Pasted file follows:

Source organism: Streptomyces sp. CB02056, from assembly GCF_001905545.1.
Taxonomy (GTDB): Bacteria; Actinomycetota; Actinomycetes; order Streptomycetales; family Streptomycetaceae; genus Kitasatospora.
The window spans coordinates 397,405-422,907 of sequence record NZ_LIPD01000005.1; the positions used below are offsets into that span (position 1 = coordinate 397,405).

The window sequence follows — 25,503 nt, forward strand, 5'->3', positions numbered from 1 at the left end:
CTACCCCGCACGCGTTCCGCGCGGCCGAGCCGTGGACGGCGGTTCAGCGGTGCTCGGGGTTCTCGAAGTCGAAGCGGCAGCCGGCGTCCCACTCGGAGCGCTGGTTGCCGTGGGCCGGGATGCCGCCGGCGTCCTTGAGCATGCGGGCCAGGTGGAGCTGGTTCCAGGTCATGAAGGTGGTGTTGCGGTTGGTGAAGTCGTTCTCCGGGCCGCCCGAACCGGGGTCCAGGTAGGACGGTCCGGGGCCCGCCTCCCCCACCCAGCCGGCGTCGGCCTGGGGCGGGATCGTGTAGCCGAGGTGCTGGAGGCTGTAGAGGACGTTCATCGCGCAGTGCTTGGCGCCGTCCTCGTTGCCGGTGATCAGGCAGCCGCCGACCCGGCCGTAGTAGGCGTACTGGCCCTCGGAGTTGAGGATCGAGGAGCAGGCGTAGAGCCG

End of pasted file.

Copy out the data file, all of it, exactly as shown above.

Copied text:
Source organism: Streptomyces sp. CB02056, from assembly GCF_001905545.1.
Taxonomy (GTDB): Bacteria; Actinomycetota; Actinomycetes; order Streptomycetales; family Streptomycetaceae; genus Kitasatospora.
The window spans coordinates 397,405-422,907 of sequence record NZ_LIPD01000005.1; the positions used below are offsets into that span (position 1 = coordinate 397,405).

The window sequence follows — 25,503 nt, forward strand, 5'->3', positions numbered from 1 at the left end:
CTACCCCGCACGCGTTCCGCGCGGCCGAGCCGTGGACGGCGGTTCAGCGGTGCTCGGGGTTCTCGAAGTCGAAGCGGCAGCCGGCGTCCCACTCGGAGCGCTGGTTGCCGTGGGCCGGGATGCCGCCGGCGTCCTTGAGCATGCGGGCCAGGTGGAGCTGGTTCCAGGTCATGAAGGTGGTGTTGCGGTTGGTGAAGTCGTTCTCCGGGCCGCCCGAACCGGGGTCCAGGTAGGACGGTCCGGGGCCCGCCTCCCCCACCCAGCCGGCGTCGGCCTGGGGCGGGATCGTGTAGCCGAGGTGCTGGAGGCTGTAGAGGACGTTCATCGCGCAGTGCTTGGCGCCGTCCTCGTTGCCGGTGATCAGGCAGCCGCCGACCCGGCCGTAGTAGGCGTACTGGCCCTCGGAGTTGAGGATCGAGGAGCAGGCGTAGAGCCG